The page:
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Is Title Insurance Really Necessary?

new-home-2897352__340-300x200The short answer is: yes.

To understand why you should have title insurance, you must first understand what “title” is.  When you purchase real estate, at the closing you receive “title” to the property.   “Title” is the owner’s right to possession and use of the property.   There are different forms that “title” can take:  individual ownership, tenants in common, joint tenants, life tenant, etc.

There are also different uses for land and the rights for those uses can be given or sold, or they could be restricted by prior title transfers.   There can be different owners for different uses: one person may have mineral rights, another air rights, and another utility rights on the same piece of property.  A mortgage lender can have an interest in the property, as can anyone who performed work on the property if they filed a lien against it.  The government can have a lien for unpaid taxes, and the municipality or a utility company could have an easement giving it the right to string utility lines across the property.

Before you purchase property (or take title to property) the best practice is to search the title records to reveal what type of title the current owner has and can sell or transfer to you, and to ensure that the title is “clear” and not encumbered by any judgments or  liens.   In theory, you could search the title records yourself, but if you do not know what to look for it is advisable to hire a title company to do the search.  This is standard practice before closing.  And, if you are getting a mortgage to finance your purchase of the property, the mortgage  lender will require that you hire a qualified third party title company to perform the title search. The title search shows not only limitations on the use of the property and rights others may have in the property, but also liens or monetary obligations that are outstanding against the property.

It is a bit counter-intuitive, but title insurance covers events from the past which would attach to the property and end up being the responsibility of whoever owns the property.   If a purchaser obtains title insurance, and there is no exception in the policy related to the particular issue in question, then  the title company would  be responsible for resolving that issue rather than the purchaser of the property.  The title insurance does not cover anything that happens to the title after the date of issuance of the policy.  For instance, if you fail to pay your property taxes and a lien is filed against the property, the title insurance company is not responsible, but, if there is a tax lien against the property for taxes not paid by a prior owner of the property, then you should have coverage under your title policy.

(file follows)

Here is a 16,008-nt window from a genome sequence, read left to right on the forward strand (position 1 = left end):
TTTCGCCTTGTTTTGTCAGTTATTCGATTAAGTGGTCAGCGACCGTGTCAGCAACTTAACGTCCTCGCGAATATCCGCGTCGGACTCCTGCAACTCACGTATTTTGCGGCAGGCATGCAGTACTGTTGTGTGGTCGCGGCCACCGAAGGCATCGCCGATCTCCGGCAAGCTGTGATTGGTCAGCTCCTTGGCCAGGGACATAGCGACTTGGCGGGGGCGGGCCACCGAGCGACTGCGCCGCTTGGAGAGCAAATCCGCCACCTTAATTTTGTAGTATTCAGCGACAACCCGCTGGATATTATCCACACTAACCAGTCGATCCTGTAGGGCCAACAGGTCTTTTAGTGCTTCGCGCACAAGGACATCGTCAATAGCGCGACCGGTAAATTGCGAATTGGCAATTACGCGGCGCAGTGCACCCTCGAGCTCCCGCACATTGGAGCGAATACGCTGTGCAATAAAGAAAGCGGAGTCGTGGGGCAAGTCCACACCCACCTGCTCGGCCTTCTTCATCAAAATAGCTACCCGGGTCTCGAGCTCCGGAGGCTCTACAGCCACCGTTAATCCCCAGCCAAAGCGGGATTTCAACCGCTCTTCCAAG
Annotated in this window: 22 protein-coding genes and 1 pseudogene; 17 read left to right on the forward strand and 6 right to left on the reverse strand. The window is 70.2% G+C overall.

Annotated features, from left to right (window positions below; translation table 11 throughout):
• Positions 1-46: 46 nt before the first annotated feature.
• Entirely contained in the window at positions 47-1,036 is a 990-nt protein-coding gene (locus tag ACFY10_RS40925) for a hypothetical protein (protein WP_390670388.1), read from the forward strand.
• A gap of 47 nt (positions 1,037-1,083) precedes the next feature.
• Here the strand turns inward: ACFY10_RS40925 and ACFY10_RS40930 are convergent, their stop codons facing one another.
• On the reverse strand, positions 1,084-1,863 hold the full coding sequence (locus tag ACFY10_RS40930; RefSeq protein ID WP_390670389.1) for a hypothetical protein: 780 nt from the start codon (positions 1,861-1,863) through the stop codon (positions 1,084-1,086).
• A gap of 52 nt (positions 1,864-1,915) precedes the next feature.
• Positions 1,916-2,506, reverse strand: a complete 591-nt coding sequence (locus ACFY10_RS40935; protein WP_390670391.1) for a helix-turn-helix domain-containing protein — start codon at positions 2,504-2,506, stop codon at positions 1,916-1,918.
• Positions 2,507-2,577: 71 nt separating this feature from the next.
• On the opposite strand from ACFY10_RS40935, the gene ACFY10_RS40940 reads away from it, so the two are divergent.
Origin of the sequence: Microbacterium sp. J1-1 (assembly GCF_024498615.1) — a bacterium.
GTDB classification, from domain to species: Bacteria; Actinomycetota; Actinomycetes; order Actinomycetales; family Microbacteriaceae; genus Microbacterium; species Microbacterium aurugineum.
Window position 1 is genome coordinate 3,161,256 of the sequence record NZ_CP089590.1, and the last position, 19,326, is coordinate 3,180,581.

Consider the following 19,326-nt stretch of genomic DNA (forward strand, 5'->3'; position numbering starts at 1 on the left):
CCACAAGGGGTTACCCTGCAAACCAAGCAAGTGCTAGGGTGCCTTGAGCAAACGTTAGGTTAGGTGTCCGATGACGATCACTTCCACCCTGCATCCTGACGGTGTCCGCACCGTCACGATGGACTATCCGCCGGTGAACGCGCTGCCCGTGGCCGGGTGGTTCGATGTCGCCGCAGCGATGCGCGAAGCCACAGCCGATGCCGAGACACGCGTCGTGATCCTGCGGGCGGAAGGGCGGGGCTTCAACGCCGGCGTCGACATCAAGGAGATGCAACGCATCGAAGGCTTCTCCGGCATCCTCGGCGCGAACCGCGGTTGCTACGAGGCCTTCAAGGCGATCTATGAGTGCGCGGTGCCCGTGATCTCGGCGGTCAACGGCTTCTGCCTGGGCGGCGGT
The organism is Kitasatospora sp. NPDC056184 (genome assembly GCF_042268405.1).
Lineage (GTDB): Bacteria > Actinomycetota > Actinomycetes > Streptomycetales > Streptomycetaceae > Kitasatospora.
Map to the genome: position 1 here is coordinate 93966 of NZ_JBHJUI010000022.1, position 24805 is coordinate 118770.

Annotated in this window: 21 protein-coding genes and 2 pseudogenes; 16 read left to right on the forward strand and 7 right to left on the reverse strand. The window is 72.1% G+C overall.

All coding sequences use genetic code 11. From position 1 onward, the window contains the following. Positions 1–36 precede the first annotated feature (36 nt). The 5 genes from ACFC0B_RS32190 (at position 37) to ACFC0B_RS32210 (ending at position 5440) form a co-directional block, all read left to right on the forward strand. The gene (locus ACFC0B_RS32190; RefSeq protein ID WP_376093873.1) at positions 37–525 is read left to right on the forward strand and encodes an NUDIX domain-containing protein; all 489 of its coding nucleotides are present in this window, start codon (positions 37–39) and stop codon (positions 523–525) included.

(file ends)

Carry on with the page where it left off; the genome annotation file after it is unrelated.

When the contract purchaser of a property orders title insurance, the title company will do a search to discover any problems or limitations with the title.  The title company will require significant defects to the title be corrected by the seller of the property prior to closing.  Such issues may include: improper vesting by deeds, wills, and/or trusts; mortgages, judgments, and tax liens; easements; or incorrect notary acknowledgments.  These are generally uncovered by the title search and can generally be cleared prior to the closing of title.  If they are not able to be cleared such issues will usually  be listed as an exemption from the title policy’s coverage. In that case, a purchaser is typically entitled to cancel the contract.

However, keep in mind, that it is possible that existing defects with the title may not be discovered.  That is where the title insurance comes in.  Some types of problems that are not likely to be discovered by a title search include fraudulent acts by prior owners, for example forged documents purporting to transfer title, forged mortgages, or forged satisfactions of liens or discharges of mortgages, impersonation of the true owners of the land by, or documents executed by someone falsely purporting to hold a power of attorney; mistake, such as the seller forgot to get divorced before he remarried, or forgot he got divorced and has inherited the property as the surviving spouse; or perhaps you have acquired perfectly good title to a piece of property for which there is no legal access.  The title insurance will protect against undiscovered title defects which existed prior to the effective date of the policy.

If at any time during your ownership of the property someone asserts a claim against your rights of ownership in the property, the title insurance company will cover the cost and fees associated with defending against the title claim. The policy will also cover, up to its face amount, any loss of title or the cost of perfecting the title.

Therefore, we at McLaughlin & Nardi, LLC, always recommend that you purchase title insurance when you purchase real property.  If you have questions, or need assistance, please contact us by phone or e-mail.